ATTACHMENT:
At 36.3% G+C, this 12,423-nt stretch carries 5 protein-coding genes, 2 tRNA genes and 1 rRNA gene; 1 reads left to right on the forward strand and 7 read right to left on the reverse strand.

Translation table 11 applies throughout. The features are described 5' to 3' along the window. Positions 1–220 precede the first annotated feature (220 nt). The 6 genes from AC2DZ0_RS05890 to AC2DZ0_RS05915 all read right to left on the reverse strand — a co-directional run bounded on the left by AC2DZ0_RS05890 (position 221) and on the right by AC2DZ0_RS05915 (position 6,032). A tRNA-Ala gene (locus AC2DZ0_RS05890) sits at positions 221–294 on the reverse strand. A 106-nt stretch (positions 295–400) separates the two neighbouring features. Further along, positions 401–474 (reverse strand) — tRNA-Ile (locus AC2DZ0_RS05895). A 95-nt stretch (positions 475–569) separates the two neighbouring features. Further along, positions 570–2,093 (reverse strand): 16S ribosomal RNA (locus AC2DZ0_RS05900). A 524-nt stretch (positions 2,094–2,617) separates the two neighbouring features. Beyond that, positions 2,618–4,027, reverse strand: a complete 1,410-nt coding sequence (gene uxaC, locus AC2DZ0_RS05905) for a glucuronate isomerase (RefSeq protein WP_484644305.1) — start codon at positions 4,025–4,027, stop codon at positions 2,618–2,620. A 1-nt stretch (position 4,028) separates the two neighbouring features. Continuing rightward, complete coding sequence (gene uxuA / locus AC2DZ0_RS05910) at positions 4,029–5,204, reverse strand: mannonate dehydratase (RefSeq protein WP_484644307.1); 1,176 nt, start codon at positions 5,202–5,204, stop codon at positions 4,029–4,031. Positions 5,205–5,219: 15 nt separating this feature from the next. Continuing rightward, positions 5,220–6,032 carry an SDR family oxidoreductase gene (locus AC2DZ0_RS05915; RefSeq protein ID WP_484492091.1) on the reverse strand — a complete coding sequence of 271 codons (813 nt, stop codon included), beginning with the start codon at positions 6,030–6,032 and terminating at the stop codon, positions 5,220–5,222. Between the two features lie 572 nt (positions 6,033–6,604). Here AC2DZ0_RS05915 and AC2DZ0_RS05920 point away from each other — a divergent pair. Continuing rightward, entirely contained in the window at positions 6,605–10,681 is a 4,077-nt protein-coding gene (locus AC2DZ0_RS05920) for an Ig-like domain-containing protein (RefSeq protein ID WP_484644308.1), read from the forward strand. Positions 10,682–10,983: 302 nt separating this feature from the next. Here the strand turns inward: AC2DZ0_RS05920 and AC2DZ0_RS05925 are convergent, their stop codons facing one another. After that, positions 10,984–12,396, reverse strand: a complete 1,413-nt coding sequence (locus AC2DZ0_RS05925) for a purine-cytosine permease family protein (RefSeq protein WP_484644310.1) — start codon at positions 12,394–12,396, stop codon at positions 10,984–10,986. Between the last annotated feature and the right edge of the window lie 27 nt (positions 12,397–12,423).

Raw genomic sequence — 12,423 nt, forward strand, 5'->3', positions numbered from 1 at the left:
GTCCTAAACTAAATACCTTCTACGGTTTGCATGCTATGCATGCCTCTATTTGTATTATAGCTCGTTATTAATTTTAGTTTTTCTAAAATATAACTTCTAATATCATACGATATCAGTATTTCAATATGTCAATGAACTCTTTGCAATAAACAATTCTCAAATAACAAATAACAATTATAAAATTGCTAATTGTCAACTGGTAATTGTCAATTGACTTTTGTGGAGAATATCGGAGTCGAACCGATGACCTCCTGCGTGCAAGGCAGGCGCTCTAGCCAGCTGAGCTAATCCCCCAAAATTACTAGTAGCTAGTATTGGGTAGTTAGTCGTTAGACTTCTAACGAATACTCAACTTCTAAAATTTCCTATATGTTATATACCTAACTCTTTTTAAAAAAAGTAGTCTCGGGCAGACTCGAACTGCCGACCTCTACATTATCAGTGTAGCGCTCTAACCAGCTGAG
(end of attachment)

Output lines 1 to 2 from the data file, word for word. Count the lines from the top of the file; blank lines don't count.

At 36.3% G+C, this 12,423-nt stretch carries 5 protein-coding genes, 2 tRNA genes and 1 rRNA gene; 1 reads left to right on the forward strand and 7 read right to left on the reverse strand.

Translation table 11 applies throughout. The features are described 5' to 3' along the window. Positions 1–220 precede the first annotated feature (220 nt). The 6 genes from AC2DZ0_RS05890 to AC2DZ0_RS05915 all read right to left on the reverse strand — a co-directional run bounded on the left by AC2DZ0_RS05890 (position 221) and on the right by AC2DZ0_RS05915 (position 6,032). A tRNA-Ala gene (locus AC2DZ0_RS05890) sits at positions 221–294 on the reverse strand. A 106-nt stretch (positions 295–400) separates the two neighbouring features. Further along, positions 401–474 (reverse strand) — tRNA-Ile (locus AC2DZ0_RS05895). A 95-nt stretch (positions 475–569) separates the two neighbouring features. Further along, positions 570–2,093 (reverse strand): 16S ribosomal RNA (locus AC2DZ0_RS05900). A 524-nt stretch (positions 2,094–2,617) separates the two neighbouring features. Beyond that, positions 2,618–4,027, reverse strand: a complete 1,410-nt coding sequence (gene uxaC, locus AC2DZ0_RS05905) for a glucuronate isomerase (RefSeq protein WP_484644305.1) — start codon at positions 4,025–4,027, stop codon at positions 2,618–2,620. A 1-nt stretch (position 4,028) separates the two neighbouring features. Continuing rightward, complete coding sequence (gene uxuA / locus AC2DZ0_RS05910) at positions 4,029–5,204, reverse strand: mannonate dehydratase (RefSeq protein WP_484644307.1); 1,176 nt, start codon at positions 5,202–5,204, stop codon at positions 4,029–4,031. Positions 5,205–5,219: 15 nt separating this feature from the next. Continuing rightward, positions 5,220–6,032 carry an SDR family oxidoreductase gene (locus AC2DZ0_RS05915; RefSeq protein ID WP_484492091.1) on the reverse strand — a complete coding sequence of 271 codons (813 nt, stop codon included), beginning with the start codon at positions 6,030–6,032 and terminating at the stop codon, positions 5,220–5,222. Between the two features lie 572 nt (positions 6,033–6,604). Here AC2DZ0_RS05915 and AC2DZ0_RS05920 point away from each other — a divergent pair. Continuing rightward, entirely contained in the window at positions 6,605–10,681 is a 4,077-nt protein-coding gene (locus AC2DZ0_RS05920) for an Ig-like domain-containing protein (RefSeq protein ID WP_484644308.1), read from the forward strand. Positions 10,682–10,983: 302 nt separating this feature from the next. Here the strand turns inward: AC2DZ0_RS05920 and AC2DZ0_RS05925 are convergent, their stop codons facing one another. After that, positions 10,984–12,396, reverse strand: a complete 1,413-nt coding sequence (locus AC2DZ0_RS05925) for a purine-cytosine permease family protein (RefSeq protein WP_484644310.1) — start codon at positions 12,394–12,396, stop codon at positions 10,984–10,986. Between the last annotated feature and the right edge of the window lie 27 nt (positions 12,397–12,423).